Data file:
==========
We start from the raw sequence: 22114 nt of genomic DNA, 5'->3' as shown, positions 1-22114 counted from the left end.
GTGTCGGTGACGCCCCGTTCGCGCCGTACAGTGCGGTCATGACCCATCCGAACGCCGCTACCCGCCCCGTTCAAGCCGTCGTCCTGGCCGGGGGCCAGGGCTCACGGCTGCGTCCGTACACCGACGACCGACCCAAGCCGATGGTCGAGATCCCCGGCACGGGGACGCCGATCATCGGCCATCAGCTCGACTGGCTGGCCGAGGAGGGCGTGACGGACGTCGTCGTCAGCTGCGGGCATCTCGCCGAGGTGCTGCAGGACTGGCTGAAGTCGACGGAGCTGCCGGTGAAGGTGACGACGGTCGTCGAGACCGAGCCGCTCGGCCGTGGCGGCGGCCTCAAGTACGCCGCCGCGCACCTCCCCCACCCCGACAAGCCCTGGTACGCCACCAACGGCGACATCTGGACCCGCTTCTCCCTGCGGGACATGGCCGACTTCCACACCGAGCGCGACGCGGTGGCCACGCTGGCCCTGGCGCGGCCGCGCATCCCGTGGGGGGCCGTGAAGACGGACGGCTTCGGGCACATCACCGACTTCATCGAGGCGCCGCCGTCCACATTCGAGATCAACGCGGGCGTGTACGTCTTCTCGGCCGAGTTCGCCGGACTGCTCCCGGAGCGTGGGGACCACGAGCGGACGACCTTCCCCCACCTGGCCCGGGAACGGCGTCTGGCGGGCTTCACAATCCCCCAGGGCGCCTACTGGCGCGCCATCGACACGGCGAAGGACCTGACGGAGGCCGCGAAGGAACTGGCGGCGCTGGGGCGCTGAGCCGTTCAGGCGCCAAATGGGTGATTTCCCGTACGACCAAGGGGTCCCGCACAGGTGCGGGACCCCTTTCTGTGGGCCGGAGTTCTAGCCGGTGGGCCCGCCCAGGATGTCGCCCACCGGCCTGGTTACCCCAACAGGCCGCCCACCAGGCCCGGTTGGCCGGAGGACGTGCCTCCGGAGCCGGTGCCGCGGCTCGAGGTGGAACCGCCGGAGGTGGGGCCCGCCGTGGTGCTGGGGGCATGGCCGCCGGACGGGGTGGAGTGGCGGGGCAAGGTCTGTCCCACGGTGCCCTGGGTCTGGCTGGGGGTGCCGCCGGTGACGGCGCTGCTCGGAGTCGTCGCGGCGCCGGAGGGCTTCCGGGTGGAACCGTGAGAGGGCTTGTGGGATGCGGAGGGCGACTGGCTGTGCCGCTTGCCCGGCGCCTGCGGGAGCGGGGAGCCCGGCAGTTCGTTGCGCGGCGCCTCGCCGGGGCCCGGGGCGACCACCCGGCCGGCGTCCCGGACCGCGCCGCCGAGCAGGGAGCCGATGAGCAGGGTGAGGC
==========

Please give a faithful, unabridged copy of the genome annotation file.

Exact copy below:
We start from the raw sequence: 22114 nt of genomic DNA, 5'->3' as shown, positions 1-22114 counted from the left end.
GTGTCGGTGACGCCCCGTTCGCGCCGTACAGTGCGGTCATGACCCATCCGAACGCCGCTACCCGCCCCGTTCAAGCCGTCGTCCTGGCCGGGGGCCAGGGCTCACGGCTGCGTCCGTACACCGACGACCGACCCAAGCCGATGGTCGAGATCCCCGGCACGGGGACGCCGATCATCGGCCATCAGCTCGACTGGCTGGCCGAGGAGGGCGTGACGGACGTCGTCGTCAGCTGCGGGCATCTCGCCGAGGTGCTGCAGGACTGGCTGAAGTCGACGGAGCTGCCGGTGAAGGTGACGACGGTCGTCGAGACCGAGCCGCTCGGCCGTGGCGGCGGCCTCAAGTACGCCGCCGCGCACCTCCCCCACCCCGACAAGCCCTGGTACGCCACCAACGGCGACATCTGGACCCGCTTCTCCCTGCGGGACATGGCCGACTTCCACACCGAGCGCGACGCGGTGGCCACGCTGGCCCTGGCGCGGCCGCGCATCCCGTGGGGGGCCGTGAAGACGGACGGCTTCGGGCACATCACCGACTTCATCGAGGCGCCGCCGTCCACATTCGAGATCAACGCGGGCGTGTACGTCTTCTCGGCCGAGTTCGCCGGACTGCTCCCGGAGCGTGGGGACCACGAGCGGACGACCTTCCCCCACCTGGCCCGGGAACGGCGTCTGGCGGGCTTCACAATCCCCCAGGGCGCCTACTGGCGCGCCATCGACACGGCGAAGGACCTGACGGAGGCCGCGAAGGAACTGGCGGCGCTGGGGCGCTGAGCCGTTCAGGCGCCAAATGGGTGATTTCCCGTACGACCAAGGGGTCCCGCACAGGTGCGGGACCCCTTTCTGTGGGCCGGAGTTCTAGCCGGTGGGCCCGCCCAGGATGTCGCCCACCGGCCTGGTTACCCCAACAGGCCGCCCACCAGGCCCGGTTGGCCGGAGGACGTGCCTCCGGAGCCGGTGCCGCGGCTCGAGGTGGAACCGCCGGAGGTGGGGCCCGCCGTGGTGCTGGGGGCATGGCCGCCGGACGGGGTGGAGTGGCGGGGCAAGGTCTGTCCCACGGTGCCCTGGGTCTGGCTGGGGGTGCCGCCGGTGACGGCGCTGCTCGGAGTCGTCGCGGCGCCGGAGGGCTTCCGGGTGGAACCGTGAGAGGGCTTGTGGGATGCGGAGGGCGACTGGCTGTGCCGCTTGCCCGGCGCCTGCGGGAGCGGGGAGCCCGGCAGTTCGTTGCGCGGCGCCTCGCCGGGGCCCGGGGCGACCACCCGGCCGGCGTCCCGGACCGCGCCGCCGAGCAGGGAGCCGATGAGCAGGGTGAGGC